The Trabant was the East German equivalent of the Volkswagen Beetle. The “Trabbis” as the Trabant was known, was the Russian controlled country’s “Peoples Car.”
The “Trabi” might have been crude, ugly, slow and smoky, but to the car-starved East Germans it represented motoring heaven, and some three million were sold. There was a waiting list that stretched into years. If you were lucky, you got your Trabant in two years. If you were luckier yet, it was nine years before your little smoke-belcher arrived.
Due to short supply of steel, a plastic sheeting called “Duroplastic” was used for the updated vehicle skins. Duroplast was composed of resin impregnated cotton fibers and used for making suitcases. It was first employed on the 1955 700 cc two-stroke P70. In 1957 the P70 was superseded by the first true Trabant. The smaller air-cooled 500 cc P50 remained in production until 1962 when the 600 cc “P60” version appeared. The P60 was followed a few years later by the roomier P601L, such as this example.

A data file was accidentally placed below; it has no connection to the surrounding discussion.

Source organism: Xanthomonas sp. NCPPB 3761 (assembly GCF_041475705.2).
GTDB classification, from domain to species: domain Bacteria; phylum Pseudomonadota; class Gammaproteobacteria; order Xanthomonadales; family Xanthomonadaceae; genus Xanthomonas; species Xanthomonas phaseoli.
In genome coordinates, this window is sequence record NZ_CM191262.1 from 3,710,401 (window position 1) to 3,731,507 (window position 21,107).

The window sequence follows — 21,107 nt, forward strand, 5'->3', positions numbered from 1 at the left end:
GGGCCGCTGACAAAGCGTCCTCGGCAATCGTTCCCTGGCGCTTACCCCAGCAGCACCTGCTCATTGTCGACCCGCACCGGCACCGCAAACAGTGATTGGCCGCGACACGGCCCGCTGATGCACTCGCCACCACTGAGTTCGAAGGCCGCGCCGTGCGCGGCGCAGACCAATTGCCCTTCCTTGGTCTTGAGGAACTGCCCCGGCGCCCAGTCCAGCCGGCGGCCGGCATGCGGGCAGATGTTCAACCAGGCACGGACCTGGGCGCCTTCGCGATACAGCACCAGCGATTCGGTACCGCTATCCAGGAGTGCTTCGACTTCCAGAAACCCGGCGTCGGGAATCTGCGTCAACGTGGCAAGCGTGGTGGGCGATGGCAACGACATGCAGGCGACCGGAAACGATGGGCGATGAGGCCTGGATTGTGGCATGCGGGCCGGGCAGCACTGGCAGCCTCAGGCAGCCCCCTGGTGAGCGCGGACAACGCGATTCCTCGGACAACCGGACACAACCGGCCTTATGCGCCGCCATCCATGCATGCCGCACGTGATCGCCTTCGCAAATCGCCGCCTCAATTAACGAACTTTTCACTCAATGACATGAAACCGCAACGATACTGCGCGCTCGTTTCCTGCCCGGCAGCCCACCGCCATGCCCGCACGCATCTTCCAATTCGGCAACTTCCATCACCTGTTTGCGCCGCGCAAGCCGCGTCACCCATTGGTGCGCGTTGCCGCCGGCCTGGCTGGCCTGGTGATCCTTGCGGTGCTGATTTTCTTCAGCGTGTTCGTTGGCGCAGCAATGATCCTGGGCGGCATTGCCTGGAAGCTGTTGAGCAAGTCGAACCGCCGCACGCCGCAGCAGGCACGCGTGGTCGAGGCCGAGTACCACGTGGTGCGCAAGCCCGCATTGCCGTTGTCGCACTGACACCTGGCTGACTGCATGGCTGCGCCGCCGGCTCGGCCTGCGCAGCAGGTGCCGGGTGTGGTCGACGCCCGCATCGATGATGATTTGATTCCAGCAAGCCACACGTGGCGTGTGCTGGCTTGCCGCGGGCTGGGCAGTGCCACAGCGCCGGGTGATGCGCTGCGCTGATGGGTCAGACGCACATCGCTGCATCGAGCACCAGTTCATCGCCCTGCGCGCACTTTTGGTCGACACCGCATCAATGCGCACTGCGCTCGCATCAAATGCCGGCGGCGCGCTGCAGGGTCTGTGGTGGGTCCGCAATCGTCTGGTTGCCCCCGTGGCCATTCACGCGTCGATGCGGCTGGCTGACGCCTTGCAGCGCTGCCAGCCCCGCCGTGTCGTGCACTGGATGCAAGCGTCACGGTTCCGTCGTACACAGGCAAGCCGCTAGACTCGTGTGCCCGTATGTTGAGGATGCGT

The fall of the Berlin Wall in 1989 led to the end of its production of the P601L. However, this still left the West with a huge environmental problem. Over two million two-stroke Trabis remained on the road, emitting nine times more hydrocarbons and five times more carbon monoxide than Western cars. Soon the East Germans were discarding Trabants by the dumpster-full in favor of more desirable West German automobiles. This presented yet another environmental quandary. Duraplast could not easily be recycled, nor could it be burned without releasing toxic fumes. Today, comparatively few of these unwanted polluters remain. Most have been junked in favor of the more efficient and more environmentally friendly vehicles of the West.
Photos – Peter Harholdt
Briggs Cunningham was one of the first to use two-way radios at Le Mans in 1950 by installing them in both the LeMonstre and the Petit Pataud. You can see both cars at Revs. Learn more